Ken Fogel is the author of Transitioning to Java; we got the chance to sit down and find out more about his experience of writing with Packt.
Q: What are your specialist tech areas?
Ken: College instructor for 31 years in Computer Science, 20 of those years teaching Java.
Q: How did you become an author for Packt? Tell us about your journey. What was your motivation for writing this book?
Ken: Upon my retirement from the classroom in 2021, I looked for an opportunity to share what I know and my experience as a teacher in a book. In approaching publishers, Packt was the most interested in what I wanted to write.
Q: What kind of research did you do, and how long did you spend researching before beginning the book?
Ken: I already had a good sense of what needed to be covered in the book but I knew that some of my knowledge was out of date. As each chapter was written, I reviewed writings on the topic on the internet to ensure that I was presenting the current standards.
Q: Did you face any challenges during the writing process? How did you overcome them?
Ken: I found myself writing far more than I first predicted. Frequently, I needed to cut back on my writing so that the concepts that I was presenting did not get lost in excessive verbiage.
Q: What’s your take on the technologies discussed in the book? Where do you see these technologies heading in the future?
Ken: Java is already established as the primary language of enterprise, server-side, programming. It has been accused of being verbose with many decorations that must be in the code whether you understand why or not. Java is changing to deal with this. Very soon you will be able to write programs without much of what is required today. This will make the teaching of Java much easier and allow Java to be used for simple tasks. For enterprise and desktop applications, new features are coming down the pipeline that will improve Java’s performance and improve Java’s interaction with programs written in other languages.
Q: Why should readers choose this book over others already on the market? How would you differentiate your book from its competition?
Ken: My first book tries to get to the point of a topic quickly. Readers are expected to be programmers who are unfamiliar with Java. There are numerous code examples that a reader can start with and expand upon. I believe that my book is different from others as it gets to the point of each topic quickly and with a focused code example.
Q: What are the key takeaways you want readers to come away with from the book?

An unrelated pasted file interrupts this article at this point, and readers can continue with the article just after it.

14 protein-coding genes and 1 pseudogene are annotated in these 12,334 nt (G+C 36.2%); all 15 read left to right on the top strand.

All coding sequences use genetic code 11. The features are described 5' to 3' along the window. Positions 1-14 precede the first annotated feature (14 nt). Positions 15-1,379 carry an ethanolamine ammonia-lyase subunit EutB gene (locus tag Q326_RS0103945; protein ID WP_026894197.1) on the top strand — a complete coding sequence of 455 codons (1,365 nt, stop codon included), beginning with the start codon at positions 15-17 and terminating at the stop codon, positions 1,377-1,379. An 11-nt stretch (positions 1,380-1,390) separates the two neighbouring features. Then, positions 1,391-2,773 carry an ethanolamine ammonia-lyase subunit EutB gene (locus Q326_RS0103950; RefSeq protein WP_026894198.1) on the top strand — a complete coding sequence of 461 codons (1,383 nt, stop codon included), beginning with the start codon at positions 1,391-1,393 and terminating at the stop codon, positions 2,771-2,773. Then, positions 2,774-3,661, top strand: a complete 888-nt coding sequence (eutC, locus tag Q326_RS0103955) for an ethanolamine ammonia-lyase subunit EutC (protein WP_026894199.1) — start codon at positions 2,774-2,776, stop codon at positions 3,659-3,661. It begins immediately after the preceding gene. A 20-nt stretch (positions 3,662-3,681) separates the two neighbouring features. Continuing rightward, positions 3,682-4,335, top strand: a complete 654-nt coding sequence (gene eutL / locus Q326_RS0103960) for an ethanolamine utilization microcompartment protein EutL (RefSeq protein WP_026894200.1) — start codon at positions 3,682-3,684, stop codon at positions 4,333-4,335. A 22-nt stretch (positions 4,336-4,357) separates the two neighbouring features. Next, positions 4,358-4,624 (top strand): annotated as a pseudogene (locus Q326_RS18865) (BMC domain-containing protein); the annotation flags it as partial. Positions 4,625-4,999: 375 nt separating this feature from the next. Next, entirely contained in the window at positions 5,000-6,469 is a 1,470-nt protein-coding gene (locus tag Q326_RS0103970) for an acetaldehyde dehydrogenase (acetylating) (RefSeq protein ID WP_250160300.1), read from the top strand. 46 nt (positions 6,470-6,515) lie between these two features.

Ken: The versatility of Java. The book presents both desktop and server-side coding in Java. Java is not tied to an OS and programs in Java can run on multiple platforms without any changes. Java is evolving rapidly while still supporting code written 20 years ago.
Q. What advice would you give to readers learning tech? Do you have any top tips?
Ken: As readers are expected to be programmers, the most important advice is to run the code samples, tinker with them, and explore what Java can do.
Q. Do you have a blog that readers can follow?
Q: Can you share any blogs, websites, and forums to help readers gain a holistic view of the tech they are learning? What are the key takeaways you want readers to come away with from the book?
Ken: A good place to start is https://dev.java/
Q. How would you describe your author’s journey with Packt? Would you recommend Packt to aspiring authors?
Ken: My experience with Packt was nothing less than excellent. The book evolved during the writing with additional chapters and when I made my case for the changes, Packt was always supportive. I learned a lot about professional writing from the editorial suggestions. I hope to work with Packt again.
Q. Do you belong to any tech community groups?
Ken: I am a Java Champion and a member of the Java Community Process Executive Committee. I also organize an annual online JChampions Conference.
Q. What are your favorite tech journals? How do you keep yourself up to date on tech?
Ken: While I primarily get my information from blogs from developers I admire, the one journal to follow is the Java Magazine https://blogs.oracle.com/javamagazine/
Q. How did you organize, plan, and prioritize your work and write the book?
Ken: Being a retired teacher, I certainly had the time to write the book. Even so, it took longer than was expected. I began with the outline of the book, an outline that evolved. For each topic, I looked at how it was discussed on numerous web sites. I created a list of topics for the chapter and then addressed each one in text and sample code.
Q. What is that one writing tip that you found most crucial and would like to share with aspiring authors?
Ken: I have prepared written material for students and I tried to apply what I learned from that experience. Get to point as quickly as possible. Keep explanations simple, you do not want to intimidate your reader by presenting complex solution to simple problems. You do not need to prove that you are smarter than the reader, they already know that.
Q. Would you like to share your social handles? If so, please share.
Ken: LinkedIn, Twitter, Mastodon
You can find Ken’s book on Amazon by following this link: Please click here